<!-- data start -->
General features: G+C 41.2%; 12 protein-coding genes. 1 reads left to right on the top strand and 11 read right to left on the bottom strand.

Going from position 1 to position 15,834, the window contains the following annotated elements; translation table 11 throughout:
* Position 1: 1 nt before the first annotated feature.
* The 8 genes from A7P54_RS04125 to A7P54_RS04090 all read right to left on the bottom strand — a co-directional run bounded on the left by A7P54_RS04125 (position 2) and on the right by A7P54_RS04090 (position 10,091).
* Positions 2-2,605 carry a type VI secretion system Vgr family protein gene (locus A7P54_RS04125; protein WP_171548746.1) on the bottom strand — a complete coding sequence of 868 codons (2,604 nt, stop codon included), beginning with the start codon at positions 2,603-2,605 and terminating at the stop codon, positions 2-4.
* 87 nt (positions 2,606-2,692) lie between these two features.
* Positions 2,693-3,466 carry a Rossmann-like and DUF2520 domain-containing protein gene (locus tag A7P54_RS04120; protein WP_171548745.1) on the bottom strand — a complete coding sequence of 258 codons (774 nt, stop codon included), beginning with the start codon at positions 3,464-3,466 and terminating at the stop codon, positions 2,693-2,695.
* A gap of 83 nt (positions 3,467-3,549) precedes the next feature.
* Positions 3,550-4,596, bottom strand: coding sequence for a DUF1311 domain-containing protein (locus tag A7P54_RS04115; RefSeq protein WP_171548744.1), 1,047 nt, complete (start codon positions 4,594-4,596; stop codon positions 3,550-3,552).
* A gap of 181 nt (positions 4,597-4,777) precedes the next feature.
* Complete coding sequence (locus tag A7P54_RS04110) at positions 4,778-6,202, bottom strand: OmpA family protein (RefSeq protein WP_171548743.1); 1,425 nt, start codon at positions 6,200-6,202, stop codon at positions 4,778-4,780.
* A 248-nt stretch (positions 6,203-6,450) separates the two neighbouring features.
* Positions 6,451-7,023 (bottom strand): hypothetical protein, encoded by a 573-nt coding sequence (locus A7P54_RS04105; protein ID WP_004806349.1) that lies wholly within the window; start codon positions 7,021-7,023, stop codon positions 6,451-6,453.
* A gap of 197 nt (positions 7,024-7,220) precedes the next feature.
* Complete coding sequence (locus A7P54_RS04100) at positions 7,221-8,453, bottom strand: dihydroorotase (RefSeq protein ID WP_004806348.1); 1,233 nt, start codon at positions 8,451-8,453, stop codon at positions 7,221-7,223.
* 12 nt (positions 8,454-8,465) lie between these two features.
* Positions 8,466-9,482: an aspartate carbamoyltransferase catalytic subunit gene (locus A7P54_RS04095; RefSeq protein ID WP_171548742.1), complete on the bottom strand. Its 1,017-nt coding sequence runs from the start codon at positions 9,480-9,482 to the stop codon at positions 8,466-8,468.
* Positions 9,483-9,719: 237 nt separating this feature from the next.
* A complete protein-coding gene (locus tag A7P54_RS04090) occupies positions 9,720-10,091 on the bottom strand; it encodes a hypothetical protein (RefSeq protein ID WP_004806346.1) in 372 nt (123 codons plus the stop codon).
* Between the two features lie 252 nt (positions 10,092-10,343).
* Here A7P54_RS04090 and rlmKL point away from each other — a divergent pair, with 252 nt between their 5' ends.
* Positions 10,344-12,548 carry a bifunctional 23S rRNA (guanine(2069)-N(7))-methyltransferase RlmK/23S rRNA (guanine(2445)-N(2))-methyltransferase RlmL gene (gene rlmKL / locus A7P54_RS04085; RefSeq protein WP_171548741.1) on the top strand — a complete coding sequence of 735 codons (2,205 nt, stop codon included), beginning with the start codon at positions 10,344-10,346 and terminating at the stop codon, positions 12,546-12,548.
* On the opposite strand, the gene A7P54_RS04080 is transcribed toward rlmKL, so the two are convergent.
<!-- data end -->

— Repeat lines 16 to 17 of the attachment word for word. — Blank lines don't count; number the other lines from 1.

* 12 nt (positions 8,454-8,465) lie between these two features.
* Positions 8,466-9,482: an aspartate carbamoyltransferase catalytic subunit gene (locus A7P54_RS04095; RefSeq protein ID WP_171548742.1), complete on the bottom strand. Its 1,017-nt coding sequence runs from the start codon at positions 9,480-9,482 to the stop codon at positions 8,466-8,468.